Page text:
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            I don’t see him making fun of you on Twitter but do think it’s a bad idea to encourage most users to get email off their phones (their most secure device) and onto their computers (their least secure device).

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              Is it common for people to have email only on their phones? All the people I know who have the Gmail app on their phone use it in addition to the Gmail webapp on their computers, not instead of it. I could be out of the loop on usage trends though.

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                The device used to access email is somewhat independent of how frequently you rotate your archives. Or, like I said, whether it’s logged into two accounts or just one while traveling.

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                I don’t think such precautions are burdensome even for casual users

                I do, to be honest, every user test I do leaves me with the conclusion that we should offer less configuration for people and make things easier to get started with.

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                  I bought my parents a chromebook and set them up with a gmail account for banking, separate from the one used to email friends. They’re not super savvy and they make it work. I could have just told them to do it too, and I think they could have done so.

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                  I’m very happy with the two-account solution, though in my case it was motivated by not wanting work email on my phone more than by privacy (that’s just an added bonus). I initially resisted putting email on my phone at all, but it eventually became too much of a hassle not to have access to electronic boarding passes, hotel reservations, etc., so now I have an account only for those things.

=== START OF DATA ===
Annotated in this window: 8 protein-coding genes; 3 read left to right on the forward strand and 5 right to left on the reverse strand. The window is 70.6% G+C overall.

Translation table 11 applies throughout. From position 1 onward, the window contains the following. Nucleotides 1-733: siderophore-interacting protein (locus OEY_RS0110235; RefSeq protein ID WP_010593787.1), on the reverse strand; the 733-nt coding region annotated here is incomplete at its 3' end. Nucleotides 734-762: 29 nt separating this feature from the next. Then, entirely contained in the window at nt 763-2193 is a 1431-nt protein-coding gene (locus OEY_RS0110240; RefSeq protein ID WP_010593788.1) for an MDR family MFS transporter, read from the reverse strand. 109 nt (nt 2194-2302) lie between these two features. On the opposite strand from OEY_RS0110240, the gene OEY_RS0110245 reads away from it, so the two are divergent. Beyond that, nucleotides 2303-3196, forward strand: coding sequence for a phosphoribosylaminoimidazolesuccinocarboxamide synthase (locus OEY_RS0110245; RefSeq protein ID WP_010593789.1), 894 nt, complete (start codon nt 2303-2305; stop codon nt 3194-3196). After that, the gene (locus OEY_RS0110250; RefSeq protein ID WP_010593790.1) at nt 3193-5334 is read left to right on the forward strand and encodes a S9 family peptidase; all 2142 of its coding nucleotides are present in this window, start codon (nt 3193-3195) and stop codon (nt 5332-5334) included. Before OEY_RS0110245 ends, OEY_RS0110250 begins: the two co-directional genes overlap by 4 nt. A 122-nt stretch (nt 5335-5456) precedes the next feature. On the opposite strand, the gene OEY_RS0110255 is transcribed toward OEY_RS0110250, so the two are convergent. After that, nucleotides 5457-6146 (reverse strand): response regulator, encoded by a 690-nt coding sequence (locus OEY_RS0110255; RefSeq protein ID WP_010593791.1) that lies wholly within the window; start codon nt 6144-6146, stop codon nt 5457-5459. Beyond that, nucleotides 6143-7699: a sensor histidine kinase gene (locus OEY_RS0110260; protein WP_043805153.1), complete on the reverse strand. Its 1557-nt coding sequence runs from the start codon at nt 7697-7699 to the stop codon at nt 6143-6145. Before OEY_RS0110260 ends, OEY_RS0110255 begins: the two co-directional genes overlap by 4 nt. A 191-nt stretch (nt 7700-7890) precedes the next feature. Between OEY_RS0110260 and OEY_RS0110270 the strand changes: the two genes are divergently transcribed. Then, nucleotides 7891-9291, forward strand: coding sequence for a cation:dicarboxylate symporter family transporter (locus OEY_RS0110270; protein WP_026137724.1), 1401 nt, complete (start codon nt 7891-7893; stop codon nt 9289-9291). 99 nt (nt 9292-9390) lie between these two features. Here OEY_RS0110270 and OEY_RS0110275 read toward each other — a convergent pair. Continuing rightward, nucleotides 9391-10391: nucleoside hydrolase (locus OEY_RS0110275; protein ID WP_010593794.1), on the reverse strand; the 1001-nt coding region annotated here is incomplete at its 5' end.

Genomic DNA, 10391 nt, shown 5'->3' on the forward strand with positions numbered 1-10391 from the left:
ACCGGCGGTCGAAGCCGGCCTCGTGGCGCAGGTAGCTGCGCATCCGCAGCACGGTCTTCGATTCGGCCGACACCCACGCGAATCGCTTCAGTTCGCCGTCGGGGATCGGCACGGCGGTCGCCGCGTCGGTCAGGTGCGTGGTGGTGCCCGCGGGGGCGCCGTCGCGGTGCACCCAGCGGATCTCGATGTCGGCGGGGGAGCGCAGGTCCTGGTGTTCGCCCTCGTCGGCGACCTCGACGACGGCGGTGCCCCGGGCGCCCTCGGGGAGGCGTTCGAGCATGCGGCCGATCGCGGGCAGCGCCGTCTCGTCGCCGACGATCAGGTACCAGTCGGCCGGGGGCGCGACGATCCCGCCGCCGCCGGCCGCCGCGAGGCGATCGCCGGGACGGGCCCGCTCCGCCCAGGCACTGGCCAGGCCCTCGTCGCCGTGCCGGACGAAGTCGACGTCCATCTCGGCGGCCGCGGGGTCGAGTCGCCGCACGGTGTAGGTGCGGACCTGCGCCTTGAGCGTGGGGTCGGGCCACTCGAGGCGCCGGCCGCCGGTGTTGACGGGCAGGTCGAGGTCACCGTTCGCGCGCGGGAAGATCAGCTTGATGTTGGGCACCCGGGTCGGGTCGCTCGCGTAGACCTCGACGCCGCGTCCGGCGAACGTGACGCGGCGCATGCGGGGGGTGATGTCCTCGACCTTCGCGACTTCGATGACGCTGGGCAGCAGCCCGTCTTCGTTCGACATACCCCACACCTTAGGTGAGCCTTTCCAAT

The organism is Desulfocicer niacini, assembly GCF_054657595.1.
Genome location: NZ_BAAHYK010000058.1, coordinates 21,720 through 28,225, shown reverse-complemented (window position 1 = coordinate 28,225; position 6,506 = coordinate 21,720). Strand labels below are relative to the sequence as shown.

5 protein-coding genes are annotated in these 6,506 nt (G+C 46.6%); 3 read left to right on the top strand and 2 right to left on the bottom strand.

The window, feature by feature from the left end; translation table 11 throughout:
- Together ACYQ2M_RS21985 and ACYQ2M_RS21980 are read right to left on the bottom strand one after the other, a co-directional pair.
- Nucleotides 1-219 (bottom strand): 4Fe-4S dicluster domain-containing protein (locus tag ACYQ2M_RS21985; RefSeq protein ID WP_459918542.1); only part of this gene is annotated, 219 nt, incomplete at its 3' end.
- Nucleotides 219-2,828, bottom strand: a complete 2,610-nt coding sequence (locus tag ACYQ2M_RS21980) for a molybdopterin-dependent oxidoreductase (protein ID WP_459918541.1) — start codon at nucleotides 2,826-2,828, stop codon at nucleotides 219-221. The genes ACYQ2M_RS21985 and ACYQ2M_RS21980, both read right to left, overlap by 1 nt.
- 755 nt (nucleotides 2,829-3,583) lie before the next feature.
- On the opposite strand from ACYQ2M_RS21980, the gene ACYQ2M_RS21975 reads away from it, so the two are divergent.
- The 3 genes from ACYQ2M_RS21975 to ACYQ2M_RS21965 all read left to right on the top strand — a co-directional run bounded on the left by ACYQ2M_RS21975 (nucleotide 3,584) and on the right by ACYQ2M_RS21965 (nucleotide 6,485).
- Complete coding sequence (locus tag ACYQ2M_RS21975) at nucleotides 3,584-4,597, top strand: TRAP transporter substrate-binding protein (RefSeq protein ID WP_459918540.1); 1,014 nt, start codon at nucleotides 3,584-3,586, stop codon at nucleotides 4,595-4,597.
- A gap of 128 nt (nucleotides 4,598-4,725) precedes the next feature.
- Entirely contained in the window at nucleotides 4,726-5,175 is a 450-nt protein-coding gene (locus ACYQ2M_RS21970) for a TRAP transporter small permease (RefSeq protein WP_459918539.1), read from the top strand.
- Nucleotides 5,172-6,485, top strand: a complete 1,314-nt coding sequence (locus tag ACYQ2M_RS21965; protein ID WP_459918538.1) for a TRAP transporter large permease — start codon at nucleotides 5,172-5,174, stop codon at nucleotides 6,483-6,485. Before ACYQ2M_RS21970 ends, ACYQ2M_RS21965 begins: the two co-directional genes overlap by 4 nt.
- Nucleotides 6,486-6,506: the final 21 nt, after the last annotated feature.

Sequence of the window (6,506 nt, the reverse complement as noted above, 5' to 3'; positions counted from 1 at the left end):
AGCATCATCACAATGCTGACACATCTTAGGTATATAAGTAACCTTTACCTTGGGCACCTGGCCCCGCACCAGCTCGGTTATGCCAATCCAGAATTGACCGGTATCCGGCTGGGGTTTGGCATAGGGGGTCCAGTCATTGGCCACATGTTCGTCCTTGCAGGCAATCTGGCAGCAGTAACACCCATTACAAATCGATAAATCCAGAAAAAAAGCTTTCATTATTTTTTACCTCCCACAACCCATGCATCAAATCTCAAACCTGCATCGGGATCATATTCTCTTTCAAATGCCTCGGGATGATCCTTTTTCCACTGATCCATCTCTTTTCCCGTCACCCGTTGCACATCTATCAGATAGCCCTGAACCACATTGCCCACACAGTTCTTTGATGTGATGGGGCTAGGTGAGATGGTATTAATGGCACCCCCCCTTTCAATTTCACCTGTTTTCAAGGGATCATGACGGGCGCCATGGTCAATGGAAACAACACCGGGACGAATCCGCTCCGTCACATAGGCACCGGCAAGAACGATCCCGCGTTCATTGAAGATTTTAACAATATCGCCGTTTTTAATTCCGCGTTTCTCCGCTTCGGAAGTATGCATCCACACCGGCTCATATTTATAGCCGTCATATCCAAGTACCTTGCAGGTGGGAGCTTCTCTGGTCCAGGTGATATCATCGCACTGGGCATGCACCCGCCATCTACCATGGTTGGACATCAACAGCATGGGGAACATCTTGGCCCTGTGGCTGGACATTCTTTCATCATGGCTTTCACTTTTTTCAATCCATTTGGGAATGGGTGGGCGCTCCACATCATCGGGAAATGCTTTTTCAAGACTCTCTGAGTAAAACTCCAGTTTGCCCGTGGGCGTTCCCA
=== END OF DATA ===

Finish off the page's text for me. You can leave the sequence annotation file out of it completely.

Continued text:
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                  If you don’t like this sort of thing, feel free to donate to orgs fighting the good fight.

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                    Curious, where did idewords get these numbers “Together, these companies control some 65% of the online ad market”?

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                      Thanks, you caused me to explore his site and find http://idlewords.com/2010/03/scott_and_scurvy.htm which has been discussed previously https://lobste.rs/s/mvwz2j/scott_scurvy_2010

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                        I’m sure I’m missing the point of this, but the Pac-Man anecdote seems to be implying that Pac-Man was an American-made game. However, it was made in Japan. Not sure what the lesson is in that.

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                          I’m sure I’m missing the point of this, but the Pac-Man anecdote seems to be implying that Pac-Man was an American-made game. However, it was made in Japan. Not sure what the lesson is in that.